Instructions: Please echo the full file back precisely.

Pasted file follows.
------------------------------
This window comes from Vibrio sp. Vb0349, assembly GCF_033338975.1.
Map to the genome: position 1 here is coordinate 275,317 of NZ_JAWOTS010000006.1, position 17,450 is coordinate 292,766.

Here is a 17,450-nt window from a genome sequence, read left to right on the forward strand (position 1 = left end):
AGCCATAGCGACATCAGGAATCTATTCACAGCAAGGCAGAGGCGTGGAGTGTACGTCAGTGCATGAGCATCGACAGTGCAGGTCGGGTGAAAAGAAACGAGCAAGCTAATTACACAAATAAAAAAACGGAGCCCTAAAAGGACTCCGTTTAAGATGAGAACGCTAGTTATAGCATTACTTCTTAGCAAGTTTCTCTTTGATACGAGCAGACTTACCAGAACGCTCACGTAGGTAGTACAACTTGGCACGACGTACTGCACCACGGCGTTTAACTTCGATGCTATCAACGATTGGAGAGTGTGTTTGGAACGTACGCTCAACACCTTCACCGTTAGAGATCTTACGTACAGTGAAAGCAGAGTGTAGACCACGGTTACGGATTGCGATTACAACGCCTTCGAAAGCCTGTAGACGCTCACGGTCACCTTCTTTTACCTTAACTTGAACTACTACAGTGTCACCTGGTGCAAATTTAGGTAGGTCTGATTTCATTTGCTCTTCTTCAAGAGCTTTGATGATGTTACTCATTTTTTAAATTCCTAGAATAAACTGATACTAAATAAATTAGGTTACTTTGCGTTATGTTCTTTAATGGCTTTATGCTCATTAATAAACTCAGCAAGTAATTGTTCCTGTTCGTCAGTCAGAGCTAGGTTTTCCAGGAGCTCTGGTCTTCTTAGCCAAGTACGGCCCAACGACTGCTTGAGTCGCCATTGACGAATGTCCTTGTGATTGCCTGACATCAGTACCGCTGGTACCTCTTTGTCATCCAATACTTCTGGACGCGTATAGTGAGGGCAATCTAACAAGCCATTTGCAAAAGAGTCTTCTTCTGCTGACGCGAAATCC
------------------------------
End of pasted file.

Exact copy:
This window comes from Vibrio sp. Vb0349, assembly GCF_033338975.1.
Map to the genome: position 1 here is coordinate 275,317 of NZ_JAWOTS010000006.1, position 17,450 is coordinate 292,766.

Here is a 17,450-nt window from a genome sequence, read left to right on the forward strand (position 1 = left end):
AGCCATAGCGACATCAGGAATCTATTCACAGCAAGGCAGAGGCGTGGAGTGTACGTCAGTGCATGAGCATCGACAGTGCAGGTCGGGTGAAAAGAAACGAGCAAGCTAATTACACAAATAAAAAAACGGAGCCCTAAAAGGACTCCGTTTAAGATGAGAACGCTAGTTATAGCATTACTTCTTAGCAAGTTTCTCTTTGATACGAGCAGACTTACCAGAACGCTCACGTAGGTAGTACAACTTGGCACGACGTACTGCACCACGGCGTTTAACTTCGATGCTATCAACGATTGGAGAGTGTGTTTGGAACGTACGCTCAACACCTTCACCGTTAGAGATCTTACGTACAGTGAAAGCAGAGTGTAGACCACGGTTACGGATTGCGATTACAACGCCTTCGAAAGCCTGTAGACGCTCACGGTCACCTTCTTTTACCTTAACTTGAACTACTACAGTGTCACCTGGTGCAAATTTAGGTAGGTCTGATTTCATTTGCTCTTCTTCAAGAGCTTTGATGATGTTACTCATTTTTTAAATTCCTAGAATAAACTGATACTAAATAAATTAGGTTACTTTGCGTTATGTTCTTTAATGGCTTTATGCTCATTAATAAACTCAGCAAGTAATTGTTCCTGTTCGTCAGTCAGAGCTAGGTTTTCCAGGAGCTCTGGTCTTCTTAGCCAAGTACGGCCCAACGACTGCTTGAGTCGCCATTGACGAATGTCCTTGTGATTGCCTGACATCAGTACCGCTGGTACCTCTTTGTCATCCAATACTTCTGGACGCGTATAGTGAGGGCAATCTAACAAGCCATTTGCAAAAGAGTCTTCTTCTGCTGACGCGAAATCC